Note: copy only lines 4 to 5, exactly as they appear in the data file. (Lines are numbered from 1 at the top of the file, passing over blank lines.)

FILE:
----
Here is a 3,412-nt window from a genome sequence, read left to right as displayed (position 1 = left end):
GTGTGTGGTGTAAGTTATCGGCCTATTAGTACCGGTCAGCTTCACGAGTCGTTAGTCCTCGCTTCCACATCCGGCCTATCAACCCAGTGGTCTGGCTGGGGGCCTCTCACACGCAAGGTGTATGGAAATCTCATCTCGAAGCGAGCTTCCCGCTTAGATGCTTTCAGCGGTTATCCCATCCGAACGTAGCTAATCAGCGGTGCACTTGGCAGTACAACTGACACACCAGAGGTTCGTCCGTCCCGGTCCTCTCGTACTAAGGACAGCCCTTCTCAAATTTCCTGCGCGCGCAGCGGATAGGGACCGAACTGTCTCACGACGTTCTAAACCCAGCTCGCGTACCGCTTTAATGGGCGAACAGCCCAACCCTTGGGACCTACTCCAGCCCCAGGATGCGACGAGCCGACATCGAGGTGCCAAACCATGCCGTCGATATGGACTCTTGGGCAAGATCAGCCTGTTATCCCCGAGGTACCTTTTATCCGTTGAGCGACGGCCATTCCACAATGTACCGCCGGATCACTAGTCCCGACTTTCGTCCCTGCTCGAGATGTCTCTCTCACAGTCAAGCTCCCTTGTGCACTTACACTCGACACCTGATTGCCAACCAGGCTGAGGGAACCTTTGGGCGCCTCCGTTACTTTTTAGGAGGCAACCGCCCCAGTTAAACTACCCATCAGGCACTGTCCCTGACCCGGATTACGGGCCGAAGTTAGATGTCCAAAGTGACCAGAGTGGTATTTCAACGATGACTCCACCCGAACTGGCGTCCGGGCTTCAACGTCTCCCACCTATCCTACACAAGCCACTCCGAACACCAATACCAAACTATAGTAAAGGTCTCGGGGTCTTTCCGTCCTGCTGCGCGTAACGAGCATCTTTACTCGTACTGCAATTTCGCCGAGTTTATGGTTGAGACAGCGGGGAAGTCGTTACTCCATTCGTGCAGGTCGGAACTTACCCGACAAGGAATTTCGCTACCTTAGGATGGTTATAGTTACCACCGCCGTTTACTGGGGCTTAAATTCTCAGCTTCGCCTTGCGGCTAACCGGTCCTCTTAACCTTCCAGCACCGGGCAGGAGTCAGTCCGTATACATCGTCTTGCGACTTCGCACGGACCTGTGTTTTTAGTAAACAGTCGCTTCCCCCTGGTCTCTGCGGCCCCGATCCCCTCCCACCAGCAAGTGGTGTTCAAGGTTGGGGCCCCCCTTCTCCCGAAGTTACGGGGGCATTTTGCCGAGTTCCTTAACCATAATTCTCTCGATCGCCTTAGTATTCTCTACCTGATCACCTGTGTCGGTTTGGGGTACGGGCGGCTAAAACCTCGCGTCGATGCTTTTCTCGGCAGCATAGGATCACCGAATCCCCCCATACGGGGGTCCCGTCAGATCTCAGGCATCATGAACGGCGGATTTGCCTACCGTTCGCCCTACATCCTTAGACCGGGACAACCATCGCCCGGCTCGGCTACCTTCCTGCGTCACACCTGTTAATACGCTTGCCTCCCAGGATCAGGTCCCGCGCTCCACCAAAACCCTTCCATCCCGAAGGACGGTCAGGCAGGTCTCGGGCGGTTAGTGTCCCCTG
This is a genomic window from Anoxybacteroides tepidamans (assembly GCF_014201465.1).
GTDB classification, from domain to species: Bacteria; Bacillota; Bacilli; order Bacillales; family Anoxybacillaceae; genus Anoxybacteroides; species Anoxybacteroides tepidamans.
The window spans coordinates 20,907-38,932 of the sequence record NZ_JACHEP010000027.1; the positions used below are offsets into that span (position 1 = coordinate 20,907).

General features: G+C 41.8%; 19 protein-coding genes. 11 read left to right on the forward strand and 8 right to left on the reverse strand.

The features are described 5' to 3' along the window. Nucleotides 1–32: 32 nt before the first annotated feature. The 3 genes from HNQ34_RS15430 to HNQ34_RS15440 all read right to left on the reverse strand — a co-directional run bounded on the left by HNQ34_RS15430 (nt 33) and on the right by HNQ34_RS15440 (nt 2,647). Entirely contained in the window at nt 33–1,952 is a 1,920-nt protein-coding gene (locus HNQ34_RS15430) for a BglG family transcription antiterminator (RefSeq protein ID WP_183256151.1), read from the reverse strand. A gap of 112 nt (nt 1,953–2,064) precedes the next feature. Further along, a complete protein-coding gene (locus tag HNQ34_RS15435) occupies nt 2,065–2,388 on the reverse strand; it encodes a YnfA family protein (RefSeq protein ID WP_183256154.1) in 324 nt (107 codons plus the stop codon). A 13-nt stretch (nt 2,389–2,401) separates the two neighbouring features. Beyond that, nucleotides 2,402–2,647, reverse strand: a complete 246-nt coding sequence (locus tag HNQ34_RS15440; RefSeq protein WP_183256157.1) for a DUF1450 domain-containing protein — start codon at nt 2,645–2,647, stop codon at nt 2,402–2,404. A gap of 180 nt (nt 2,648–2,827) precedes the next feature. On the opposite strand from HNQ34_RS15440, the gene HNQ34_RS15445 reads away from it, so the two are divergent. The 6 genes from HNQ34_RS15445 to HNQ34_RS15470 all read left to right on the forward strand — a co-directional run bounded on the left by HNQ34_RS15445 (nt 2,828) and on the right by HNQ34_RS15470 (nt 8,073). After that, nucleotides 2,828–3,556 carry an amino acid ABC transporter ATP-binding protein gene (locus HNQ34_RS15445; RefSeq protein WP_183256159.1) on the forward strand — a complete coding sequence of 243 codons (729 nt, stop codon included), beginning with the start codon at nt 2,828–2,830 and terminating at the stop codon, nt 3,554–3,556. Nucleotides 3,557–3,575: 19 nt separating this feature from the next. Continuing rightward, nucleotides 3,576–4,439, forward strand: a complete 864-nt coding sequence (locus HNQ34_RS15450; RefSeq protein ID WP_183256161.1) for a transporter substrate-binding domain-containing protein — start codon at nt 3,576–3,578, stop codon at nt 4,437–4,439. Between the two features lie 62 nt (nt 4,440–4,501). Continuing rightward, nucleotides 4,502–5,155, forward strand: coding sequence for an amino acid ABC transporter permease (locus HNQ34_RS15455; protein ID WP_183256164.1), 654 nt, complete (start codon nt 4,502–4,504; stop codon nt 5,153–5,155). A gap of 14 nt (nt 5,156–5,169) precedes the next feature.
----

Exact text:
GTDB classification, from domain to species: Bacteria; Bacillota; Bacilli; order Bacillales; family Anoxybacillaceae; genus Anoxybacteroides; species Anoxybacteroides tepidamans.
The window spans coordinates 20,907-38,932 of the sequence record NZ_JACHEP010000027.1; the positions used below are offsets into that span (position 1 = coordinate 20,907).